Anonymous, the online hacktivist vigilante group, has released a list of alleged Ku Klux Klan members and sympathizers for the second time in a week.
The group posted the names, some including Facebook profiles and email information, to the site pastebin.com. Global News has not confirmed the validity of the leaked information.
The #OPKKK campaign marks the group’s second cyber attack against the white supremacist group. Both were sparked by the KKK’s threat to use lethal force against protesters waiting for a grand jury decision on possible charges against Ferguson police officer Darren Wilson, who shot and killed unarmed black teenager Michael Brown in August 2014.
On Oct. 22 Anonymous said on Twitter it had gained access to “yet another” KKK Twitter account and said it would use the information obtained to reveal about 1,000 members’ identities.
The first batch of alleged members’ names was released over the Halloween weekend, and in a press release Anonymous warned “this is just the beginning.”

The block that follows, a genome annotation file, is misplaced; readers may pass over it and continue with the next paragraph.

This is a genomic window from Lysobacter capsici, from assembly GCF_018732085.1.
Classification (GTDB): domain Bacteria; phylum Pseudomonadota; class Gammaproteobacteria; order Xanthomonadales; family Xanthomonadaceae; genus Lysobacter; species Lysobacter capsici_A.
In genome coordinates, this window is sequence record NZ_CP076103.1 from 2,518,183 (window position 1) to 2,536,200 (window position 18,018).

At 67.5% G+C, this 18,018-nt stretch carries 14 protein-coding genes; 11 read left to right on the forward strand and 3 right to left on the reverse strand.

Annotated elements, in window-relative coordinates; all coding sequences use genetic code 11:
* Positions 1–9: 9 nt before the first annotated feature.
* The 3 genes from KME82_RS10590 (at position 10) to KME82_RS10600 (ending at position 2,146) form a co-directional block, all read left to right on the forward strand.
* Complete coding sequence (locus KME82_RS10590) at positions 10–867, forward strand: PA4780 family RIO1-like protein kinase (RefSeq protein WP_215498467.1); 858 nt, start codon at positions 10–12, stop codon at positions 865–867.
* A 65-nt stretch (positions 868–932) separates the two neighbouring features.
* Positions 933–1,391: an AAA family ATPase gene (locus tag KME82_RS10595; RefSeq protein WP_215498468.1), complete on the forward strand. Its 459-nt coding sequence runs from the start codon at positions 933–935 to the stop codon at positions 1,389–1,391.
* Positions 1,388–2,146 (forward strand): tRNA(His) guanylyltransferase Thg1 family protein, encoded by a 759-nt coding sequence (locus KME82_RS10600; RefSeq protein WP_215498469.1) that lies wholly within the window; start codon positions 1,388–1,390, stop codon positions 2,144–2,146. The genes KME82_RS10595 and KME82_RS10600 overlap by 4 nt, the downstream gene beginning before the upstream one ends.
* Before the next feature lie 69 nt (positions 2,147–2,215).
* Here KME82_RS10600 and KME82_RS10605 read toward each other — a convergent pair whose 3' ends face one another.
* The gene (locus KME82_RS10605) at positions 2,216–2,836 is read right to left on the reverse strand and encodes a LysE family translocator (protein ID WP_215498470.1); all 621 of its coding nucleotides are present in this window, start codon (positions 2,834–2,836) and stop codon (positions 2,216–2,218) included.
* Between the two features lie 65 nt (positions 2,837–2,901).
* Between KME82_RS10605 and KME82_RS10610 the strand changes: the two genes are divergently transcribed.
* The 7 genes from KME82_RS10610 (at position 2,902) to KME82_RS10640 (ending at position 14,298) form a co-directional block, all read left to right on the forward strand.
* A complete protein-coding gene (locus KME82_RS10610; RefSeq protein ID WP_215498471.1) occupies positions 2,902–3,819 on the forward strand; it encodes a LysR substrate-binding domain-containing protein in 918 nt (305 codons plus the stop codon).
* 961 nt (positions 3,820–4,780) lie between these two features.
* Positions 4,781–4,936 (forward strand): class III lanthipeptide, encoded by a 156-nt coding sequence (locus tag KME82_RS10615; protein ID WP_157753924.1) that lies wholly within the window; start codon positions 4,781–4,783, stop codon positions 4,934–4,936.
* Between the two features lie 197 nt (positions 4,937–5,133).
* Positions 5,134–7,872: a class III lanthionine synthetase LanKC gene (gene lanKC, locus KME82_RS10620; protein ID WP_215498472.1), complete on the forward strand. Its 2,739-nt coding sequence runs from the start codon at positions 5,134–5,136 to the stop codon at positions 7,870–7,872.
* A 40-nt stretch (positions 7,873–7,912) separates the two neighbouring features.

It describes some methods of gathering evidence, including allegedly chatting online with unsuspecting klan members.
“Members often told on themselves to us about their connections with the KKK during various chat conversations we had with klan members and affiliates throughout the course of our operation,” the post states.
“You never know who you are talking to on the internet.”
The post acknowledges the delicate nature of the release, and states the group has done its “best to ensure accuracy and avoid collateral damage to innocent parties. Erring on the side of caution, we removed several names from this list for further evaluation.”
With files from Nicole Bogart